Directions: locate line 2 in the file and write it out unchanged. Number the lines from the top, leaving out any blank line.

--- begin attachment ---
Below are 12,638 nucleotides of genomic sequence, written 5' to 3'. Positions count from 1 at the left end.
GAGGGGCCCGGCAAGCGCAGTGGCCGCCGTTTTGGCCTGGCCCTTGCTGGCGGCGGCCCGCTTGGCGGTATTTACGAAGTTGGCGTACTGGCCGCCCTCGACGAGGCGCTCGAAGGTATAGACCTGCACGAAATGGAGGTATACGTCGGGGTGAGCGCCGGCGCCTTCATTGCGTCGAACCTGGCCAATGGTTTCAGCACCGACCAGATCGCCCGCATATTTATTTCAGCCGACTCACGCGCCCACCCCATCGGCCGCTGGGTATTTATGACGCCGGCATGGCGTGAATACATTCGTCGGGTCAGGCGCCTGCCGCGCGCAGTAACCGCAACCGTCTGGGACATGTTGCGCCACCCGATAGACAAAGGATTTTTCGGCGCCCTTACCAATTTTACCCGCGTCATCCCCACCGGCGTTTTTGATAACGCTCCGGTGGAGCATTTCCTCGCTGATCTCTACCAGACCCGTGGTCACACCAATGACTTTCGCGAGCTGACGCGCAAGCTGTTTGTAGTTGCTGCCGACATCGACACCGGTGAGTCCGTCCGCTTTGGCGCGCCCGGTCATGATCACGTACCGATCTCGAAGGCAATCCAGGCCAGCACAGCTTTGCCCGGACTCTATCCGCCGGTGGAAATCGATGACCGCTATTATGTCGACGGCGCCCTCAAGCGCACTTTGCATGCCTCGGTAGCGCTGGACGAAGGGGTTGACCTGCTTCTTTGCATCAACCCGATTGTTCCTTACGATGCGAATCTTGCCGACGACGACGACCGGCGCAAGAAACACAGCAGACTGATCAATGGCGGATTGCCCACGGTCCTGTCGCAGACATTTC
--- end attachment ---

GAGGGGCCCGGCAAGCGCAGTGGCCGCCGTTTTGGCCTGGCCCTTGCTGGCGGCGGCCCGCTTGGCGGTATTTACGAAGTTGGCGTACTGGCCGCCCTCGACGAGGCGCTCGAAGGTATAGACCTGCACGAAATGGAGGTATACGTCGGGGTGAGCGCCGGCGCCTTCATTGCGTCGAACCTGGCCAATGGTTTCAGCACCGACCAGATCGCCCGCATATTTATTTCAGCCGACTCACGCGCCCACCCCATCGGCCGCTGGGTATTTATGACGCCGGCATGGCGTGAATACATTCGTCGGGTCAGGCGCCTGCCGCGCGCAGTAACCGCAACCGTCTGGGACATGTTGCGCCACCCGATAGACAAAGGATTTTTCGGCGCCCTTACCAATTTTACCCGCGTCATCCCCACCGGCGTTTTTGATAACGCTCCGGTGGAGCATTTCCTCGCTGATCTCTACCAGACCCGTGGTCACACCAATGACTTTCGCGAGCTGACGCGCAAGCTGTTTGTAGTTGCTGCCGACATCGACACCGGTGAGTCCGTCCGCTTTGGCGCGCCCGGTCATGATCACGTACCGATCTCGAAGGCAATCCAGGCCAGCACAGCTTTGCCCGGACTCTATCCGCCGGTGGAAATCGATGACCGCTATTATGTCGACGGCGCCCTCAAGCGCACTTTGCATGCCTCGGTAGCGCTGGACGAAGGGGTTGACCTGCTTCTTTGCATCAACCCGATTGTTCCTTACGATGCGAATCTTGCCGACGACGACGACCGGCGCAAGAAACACAGCAGACTGATCAATGGCGGATTGCCCACGGTCCTGTCGCAGACATTTC